Also in 1985 mom and dad moved into their dream home and it had an even bigger back yard so for Dad that meant an even bigger garden and a bigger tractor/lawn mower and plenty of "honey do's" around the house. Dad was still really busy with work, but by now, all of his training was done in Kansas City. By 1987 dad was 62 and ready to say goodbye to Savin Business Machines, and he retired. And he was officially a fulltime Grandpa! By then Rick had stopped farming, I was traveling in Real Estate and Susan had two kids, so Mom and Dad were focused on being grandparents. Dad continued to have health setbacks, like a double hernia operation that did not go well and then treatment for Prostate cancer that he beat. So the next 20 years were filled with Grand kid stuff, going to watch them in sports, school events, then came graduations, and more graduations, then college, and more graduations, and then weddings. And through it all he was always there for them. It became funny because if Rick, Susan or I came over to the house, the first words out of dads mouth wasn't hi or how are you it was "where is the kids" or "did you bring the kids" and if the kids weren't with us it was a big letdown? It was obvious he was done with us? it was all about the grandchildren.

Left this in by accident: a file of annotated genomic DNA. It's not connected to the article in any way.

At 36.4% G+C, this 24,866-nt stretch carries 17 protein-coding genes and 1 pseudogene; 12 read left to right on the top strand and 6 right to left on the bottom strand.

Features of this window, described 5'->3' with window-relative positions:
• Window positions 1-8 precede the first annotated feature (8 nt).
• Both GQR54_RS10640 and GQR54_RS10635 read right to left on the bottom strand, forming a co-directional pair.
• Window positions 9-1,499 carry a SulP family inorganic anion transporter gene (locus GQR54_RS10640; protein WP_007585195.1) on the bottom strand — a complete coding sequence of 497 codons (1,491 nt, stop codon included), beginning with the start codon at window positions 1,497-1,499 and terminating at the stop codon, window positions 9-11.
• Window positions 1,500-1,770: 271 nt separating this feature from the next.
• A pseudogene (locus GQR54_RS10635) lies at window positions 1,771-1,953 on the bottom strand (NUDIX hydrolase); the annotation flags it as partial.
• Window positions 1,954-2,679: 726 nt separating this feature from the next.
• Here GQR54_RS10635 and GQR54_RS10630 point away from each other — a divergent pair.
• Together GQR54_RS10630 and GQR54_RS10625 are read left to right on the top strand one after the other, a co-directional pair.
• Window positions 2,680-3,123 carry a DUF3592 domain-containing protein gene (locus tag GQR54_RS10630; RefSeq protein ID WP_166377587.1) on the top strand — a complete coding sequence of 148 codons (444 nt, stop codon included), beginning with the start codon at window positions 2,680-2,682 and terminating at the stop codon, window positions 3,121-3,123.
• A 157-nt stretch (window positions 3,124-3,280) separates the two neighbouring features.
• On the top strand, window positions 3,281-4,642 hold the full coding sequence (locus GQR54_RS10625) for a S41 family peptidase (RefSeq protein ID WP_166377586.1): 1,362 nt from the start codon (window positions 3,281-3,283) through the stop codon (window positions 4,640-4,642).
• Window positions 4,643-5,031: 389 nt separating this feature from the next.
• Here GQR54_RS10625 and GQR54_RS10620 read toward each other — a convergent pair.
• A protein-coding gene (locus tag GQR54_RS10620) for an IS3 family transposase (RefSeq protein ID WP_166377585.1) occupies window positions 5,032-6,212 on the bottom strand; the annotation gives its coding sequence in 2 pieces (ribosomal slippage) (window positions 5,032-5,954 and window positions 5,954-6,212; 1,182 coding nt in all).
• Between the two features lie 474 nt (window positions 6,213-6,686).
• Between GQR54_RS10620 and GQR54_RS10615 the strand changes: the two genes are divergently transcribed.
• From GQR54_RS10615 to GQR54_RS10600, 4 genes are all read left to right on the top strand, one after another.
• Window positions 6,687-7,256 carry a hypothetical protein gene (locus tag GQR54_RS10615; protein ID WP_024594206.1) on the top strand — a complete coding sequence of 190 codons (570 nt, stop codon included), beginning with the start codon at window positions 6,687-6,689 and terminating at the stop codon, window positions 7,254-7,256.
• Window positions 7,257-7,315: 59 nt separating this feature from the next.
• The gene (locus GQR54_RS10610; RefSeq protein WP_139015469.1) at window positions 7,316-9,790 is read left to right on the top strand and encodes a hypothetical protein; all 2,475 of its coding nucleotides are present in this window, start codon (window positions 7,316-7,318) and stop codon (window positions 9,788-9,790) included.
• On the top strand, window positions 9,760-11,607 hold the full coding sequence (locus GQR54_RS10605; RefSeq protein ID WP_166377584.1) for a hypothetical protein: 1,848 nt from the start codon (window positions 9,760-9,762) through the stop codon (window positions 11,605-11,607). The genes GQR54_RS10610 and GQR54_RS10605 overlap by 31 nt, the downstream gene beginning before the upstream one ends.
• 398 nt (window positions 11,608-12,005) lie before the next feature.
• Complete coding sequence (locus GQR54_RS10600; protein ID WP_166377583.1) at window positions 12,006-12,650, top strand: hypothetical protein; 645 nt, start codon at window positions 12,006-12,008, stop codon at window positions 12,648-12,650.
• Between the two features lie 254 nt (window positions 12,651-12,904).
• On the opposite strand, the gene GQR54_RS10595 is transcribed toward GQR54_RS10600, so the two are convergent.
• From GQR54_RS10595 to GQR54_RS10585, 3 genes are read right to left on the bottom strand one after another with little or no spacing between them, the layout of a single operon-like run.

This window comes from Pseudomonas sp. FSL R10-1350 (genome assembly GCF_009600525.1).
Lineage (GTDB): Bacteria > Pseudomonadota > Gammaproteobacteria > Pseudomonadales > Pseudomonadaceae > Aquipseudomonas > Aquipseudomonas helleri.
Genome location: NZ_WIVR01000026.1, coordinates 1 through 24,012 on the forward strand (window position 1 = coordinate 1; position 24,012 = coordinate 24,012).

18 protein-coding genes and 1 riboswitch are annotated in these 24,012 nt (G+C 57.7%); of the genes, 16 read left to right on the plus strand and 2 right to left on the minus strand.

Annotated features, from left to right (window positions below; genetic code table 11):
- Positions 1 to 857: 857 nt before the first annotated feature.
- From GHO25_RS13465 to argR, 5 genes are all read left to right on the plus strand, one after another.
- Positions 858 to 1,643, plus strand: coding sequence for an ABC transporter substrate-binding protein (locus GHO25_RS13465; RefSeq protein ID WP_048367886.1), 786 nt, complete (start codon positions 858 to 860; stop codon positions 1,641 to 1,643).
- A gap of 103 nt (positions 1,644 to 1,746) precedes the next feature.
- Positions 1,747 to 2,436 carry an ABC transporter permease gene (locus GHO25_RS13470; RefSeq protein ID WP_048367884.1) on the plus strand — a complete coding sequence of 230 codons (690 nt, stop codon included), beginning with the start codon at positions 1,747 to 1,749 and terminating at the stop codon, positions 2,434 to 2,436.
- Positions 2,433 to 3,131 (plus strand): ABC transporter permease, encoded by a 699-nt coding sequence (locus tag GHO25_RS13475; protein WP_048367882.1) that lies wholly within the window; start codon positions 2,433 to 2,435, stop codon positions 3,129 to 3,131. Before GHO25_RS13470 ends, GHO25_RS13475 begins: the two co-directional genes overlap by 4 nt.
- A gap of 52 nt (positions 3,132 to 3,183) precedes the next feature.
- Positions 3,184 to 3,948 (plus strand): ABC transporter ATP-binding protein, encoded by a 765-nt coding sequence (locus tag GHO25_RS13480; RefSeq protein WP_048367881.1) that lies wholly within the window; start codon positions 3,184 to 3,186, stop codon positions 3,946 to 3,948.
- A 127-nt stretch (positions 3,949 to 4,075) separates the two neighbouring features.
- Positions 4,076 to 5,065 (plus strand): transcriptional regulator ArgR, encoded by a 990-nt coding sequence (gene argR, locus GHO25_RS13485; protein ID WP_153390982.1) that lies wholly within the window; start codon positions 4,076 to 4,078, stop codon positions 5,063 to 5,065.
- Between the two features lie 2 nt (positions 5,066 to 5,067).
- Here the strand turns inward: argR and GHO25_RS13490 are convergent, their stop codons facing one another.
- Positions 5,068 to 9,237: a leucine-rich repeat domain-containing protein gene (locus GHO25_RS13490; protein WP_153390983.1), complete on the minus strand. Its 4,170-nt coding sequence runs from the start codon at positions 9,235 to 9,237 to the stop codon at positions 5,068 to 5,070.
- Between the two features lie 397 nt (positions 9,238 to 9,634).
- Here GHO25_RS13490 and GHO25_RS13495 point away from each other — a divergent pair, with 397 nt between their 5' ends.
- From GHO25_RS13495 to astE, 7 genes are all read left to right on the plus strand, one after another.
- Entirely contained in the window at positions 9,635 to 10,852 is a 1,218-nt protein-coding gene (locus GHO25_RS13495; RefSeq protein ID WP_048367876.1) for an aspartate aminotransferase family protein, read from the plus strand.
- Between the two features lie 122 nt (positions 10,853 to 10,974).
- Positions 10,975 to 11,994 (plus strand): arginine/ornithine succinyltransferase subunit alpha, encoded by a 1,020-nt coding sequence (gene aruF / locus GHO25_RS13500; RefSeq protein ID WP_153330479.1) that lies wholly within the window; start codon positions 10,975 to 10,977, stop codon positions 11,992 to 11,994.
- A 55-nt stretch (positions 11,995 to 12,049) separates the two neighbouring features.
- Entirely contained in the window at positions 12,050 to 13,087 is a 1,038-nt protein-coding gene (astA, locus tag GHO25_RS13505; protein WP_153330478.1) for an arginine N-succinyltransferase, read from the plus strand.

Over the last 5 years dads health became a big problem, first he got a new heart value, and bounce back, then he fell and broke his hip but fought back, but in December 2016 he fell and there were multiple injuries and it was a long haul back from this setback, but by April he was up and running again. Only to fall again and set him back a month but by the end of May he was back home and we had a good summer, trying to find a way for mom and dad to live comfortably at home. But in August, he got a Staph Infection and that recovery was very very difficult. And on a few occasions, he told me that he was tired and if the time was right to let him go. So our baseline was simply could he live at home and if he could get back to living at home, he was always willing to do whatever it took to be home with mom. During the last 5 years, I wish I would have written down some of the things dad said. Have you ever heard of the book "the shit my dad says", I have only seen it at the bookstore but it reminded me that I could have written a book about some of the one-liners dad would say. One example was early last year as he was recovering from the bad fall in December, the Physical Therapist would come in the room all bubbly and dad would be sitting in his wheel chair and the therapist would say, John are you ready to do some walking today? And dad would quickly respond with NO! Then the Therapist would say, "Well let's just try" then there was silence. After a few seconds dad said, "Well Einstein tried and look where it got him"! I looked at the Therapist and it was all she could do to keep from busting out laughing. And I am thinking where does that shit come from!